Sexual harassment can happen at any workplace. When confronted with this behavior in the workplace, many victims and observers stay silent – and there are many reasons why.
Harvard Business Review conducted interviews with women who worked in male-dominated industries. The study identified three top reasons why women stay silent and fail to report sexual harassment at work:
- Fear of retaliation: Many female employees fear that their employers will punish them for speaking out against sexual harassment. Retaliation can include threatening, harassing, verbally abusing, physically abusing, demoting or firing an employee.
- The bystander effect: The bystander effect is a psychological phenomenon that describes a situation in which individuals are less likely to assist a victim when other people are present. There are a couple of known reasons why this happens: One, individuals feel less individual responsibility when several others are present (“diffusion of responsibility”) and two, individuals will observe each others’ behavior to determine the correct behavior. If nobody is doing anything, they will likely not intervene.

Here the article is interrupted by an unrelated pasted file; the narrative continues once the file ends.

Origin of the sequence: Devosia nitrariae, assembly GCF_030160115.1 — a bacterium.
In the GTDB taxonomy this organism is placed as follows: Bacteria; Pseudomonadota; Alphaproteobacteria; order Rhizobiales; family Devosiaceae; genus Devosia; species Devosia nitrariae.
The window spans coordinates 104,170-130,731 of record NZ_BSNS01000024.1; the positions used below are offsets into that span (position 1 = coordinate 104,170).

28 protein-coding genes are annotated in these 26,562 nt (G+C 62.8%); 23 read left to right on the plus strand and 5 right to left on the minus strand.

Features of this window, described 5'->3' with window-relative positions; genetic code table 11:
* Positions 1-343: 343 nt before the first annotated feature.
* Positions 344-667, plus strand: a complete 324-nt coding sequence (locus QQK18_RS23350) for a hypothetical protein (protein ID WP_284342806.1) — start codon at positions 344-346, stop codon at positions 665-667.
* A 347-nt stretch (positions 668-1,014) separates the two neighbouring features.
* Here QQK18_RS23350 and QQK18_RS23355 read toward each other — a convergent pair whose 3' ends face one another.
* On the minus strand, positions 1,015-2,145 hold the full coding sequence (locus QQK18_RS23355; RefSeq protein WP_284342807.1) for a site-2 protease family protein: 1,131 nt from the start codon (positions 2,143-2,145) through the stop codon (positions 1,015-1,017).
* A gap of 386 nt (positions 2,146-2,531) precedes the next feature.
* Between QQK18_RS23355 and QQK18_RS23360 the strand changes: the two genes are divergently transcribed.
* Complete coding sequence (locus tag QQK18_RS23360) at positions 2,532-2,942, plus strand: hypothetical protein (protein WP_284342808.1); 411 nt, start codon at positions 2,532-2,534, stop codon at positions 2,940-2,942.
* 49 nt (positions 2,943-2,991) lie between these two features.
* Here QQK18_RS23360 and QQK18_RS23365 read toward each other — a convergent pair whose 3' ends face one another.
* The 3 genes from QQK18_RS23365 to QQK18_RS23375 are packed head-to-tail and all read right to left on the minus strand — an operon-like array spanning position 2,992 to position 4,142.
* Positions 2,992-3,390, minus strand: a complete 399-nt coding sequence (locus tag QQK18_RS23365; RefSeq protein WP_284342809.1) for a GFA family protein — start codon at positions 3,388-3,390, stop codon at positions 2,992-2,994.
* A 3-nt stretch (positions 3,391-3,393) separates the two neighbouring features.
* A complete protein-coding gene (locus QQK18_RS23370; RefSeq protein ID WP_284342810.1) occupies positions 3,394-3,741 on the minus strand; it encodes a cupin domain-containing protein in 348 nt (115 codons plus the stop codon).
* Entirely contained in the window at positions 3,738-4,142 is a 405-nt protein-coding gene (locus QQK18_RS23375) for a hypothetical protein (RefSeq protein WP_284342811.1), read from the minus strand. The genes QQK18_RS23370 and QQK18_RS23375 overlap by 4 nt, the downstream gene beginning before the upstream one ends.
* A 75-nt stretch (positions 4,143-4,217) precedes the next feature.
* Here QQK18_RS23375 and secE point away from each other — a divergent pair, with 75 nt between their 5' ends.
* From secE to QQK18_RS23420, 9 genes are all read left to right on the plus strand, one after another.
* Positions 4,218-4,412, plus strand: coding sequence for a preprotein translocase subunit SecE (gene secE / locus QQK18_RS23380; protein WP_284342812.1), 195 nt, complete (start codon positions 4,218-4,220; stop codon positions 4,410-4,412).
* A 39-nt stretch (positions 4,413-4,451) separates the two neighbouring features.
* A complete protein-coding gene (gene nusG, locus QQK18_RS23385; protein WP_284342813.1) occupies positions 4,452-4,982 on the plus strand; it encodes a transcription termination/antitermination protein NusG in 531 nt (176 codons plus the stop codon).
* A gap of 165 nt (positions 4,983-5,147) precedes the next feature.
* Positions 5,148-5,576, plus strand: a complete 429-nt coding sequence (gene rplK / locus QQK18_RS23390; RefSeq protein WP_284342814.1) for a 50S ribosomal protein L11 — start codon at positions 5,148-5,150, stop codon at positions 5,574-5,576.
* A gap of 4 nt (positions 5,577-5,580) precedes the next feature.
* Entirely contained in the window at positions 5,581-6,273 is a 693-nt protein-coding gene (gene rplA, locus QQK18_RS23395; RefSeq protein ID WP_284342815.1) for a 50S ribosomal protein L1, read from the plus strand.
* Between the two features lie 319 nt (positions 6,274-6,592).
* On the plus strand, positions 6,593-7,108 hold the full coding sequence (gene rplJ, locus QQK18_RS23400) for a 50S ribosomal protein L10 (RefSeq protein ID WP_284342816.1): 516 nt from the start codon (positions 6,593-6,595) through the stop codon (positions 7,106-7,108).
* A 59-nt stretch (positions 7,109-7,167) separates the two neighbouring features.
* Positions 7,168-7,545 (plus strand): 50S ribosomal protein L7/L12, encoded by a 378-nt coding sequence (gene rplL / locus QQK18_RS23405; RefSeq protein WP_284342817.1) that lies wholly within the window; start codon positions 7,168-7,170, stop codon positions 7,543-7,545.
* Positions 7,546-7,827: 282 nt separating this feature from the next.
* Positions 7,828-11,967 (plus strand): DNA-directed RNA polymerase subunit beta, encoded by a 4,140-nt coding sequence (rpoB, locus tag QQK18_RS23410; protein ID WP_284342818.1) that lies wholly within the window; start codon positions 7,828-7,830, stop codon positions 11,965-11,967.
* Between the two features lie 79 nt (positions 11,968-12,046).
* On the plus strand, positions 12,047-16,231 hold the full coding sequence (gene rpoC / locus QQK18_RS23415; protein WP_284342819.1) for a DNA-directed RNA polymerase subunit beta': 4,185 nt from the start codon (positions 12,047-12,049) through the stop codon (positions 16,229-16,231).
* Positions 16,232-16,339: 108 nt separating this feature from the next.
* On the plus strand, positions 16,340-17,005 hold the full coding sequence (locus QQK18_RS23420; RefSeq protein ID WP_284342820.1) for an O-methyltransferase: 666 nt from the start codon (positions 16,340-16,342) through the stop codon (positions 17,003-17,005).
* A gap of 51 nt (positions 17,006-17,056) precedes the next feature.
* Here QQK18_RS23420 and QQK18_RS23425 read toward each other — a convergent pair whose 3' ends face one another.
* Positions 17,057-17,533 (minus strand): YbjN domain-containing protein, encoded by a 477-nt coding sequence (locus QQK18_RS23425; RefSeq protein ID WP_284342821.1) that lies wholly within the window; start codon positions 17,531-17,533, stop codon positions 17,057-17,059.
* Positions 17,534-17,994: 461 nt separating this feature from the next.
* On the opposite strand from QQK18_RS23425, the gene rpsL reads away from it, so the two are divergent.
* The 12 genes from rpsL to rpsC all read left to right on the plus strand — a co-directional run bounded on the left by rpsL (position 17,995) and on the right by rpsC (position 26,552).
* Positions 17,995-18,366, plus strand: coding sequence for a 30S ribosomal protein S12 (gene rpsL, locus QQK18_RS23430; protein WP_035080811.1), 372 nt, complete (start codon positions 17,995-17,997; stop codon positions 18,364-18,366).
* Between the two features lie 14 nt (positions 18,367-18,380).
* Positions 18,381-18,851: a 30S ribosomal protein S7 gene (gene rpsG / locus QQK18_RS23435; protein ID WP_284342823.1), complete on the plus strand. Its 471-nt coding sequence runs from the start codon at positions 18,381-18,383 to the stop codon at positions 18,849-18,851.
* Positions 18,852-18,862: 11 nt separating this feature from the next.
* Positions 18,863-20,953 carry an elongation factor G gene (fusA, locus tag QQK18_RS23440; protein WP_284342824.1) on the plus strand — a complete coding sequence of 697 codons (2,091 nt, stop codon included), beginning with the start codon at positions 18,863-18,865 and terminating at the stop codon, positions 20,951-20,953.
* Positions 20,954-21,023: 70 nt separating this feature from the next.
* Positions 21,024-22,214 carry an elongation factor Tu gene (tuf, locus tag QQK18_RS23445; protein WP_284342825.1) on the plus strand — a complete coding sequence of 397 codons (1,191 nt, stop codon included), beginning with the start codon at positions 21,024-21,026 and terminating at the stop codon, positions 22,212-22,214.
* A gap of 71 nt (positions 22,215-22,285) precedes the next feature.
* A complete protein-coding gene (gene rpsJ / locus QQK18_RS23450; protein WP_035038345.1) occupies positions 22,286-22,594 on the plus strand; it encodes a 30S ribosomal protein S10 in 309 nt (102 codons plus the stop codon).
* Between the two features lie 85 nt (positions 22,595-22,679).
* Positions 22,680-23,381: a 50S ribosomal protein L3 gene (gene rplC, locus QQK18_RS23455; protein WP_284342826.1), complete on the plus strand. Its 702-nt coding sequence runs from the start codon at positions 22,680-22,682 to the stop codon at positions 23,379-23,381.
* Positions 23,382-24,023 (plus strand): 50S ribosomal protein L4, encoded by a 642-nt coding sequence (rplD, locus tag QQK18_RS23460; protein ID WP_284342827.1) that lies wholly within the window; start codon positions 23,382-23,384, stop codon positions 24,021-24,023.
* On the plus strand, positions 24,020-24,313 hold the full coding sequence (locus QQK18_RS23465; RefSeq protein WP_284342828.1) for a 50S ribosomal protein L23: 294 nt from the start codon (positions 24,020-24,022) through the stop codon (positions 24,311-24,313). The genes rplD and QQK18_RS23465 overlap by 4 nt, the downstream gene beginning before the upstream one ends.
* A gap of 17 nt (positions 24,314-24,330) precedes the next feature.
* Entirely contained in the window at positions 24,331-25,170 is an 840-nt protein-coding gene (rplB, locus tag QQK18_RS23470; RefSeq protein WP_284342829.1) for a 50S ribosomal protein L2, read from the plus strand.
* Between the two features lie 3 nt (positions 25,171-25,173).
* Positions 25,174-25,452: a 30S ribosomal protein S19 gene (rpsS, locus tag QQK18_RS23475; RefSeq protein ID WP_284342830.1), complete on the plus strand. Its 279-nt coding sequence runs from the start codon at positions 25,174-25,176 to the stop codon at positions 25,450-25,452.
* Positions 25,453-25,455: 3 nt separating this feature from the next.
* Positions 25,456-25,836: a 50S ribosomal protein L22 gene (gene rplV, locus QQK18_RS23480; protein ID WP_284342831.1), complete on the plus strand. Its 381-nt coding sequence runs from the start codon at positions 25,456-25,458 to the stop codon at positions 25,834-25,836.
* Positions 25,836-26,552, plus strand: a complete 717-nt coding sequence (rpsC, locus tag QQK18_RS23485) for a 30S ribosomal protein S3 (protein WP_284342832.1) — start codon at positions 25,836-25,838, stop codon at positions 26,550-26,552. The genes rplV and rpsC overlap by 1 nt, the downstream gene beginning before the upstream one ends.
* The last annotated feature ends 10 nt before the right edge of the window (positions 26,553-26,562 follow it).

- Male-dominated workplaces: Workplaces that are dominated by males – or those that have a strong masculine culture – can perpetuate a work environment that is toxic for women. In these workplaces, females may feel inferior or outnumbered. They may also feel the need to downplay harassing behavior to fit in.
Nobody should have to tolerate sexual harassment in the workplace. Victims have legal rights and protections. They may be eligible for compensation.
Talk to an attorney today: If you have experienced sexual harassment at work, call Bononi Law Group, LLP, at 213-550-5503.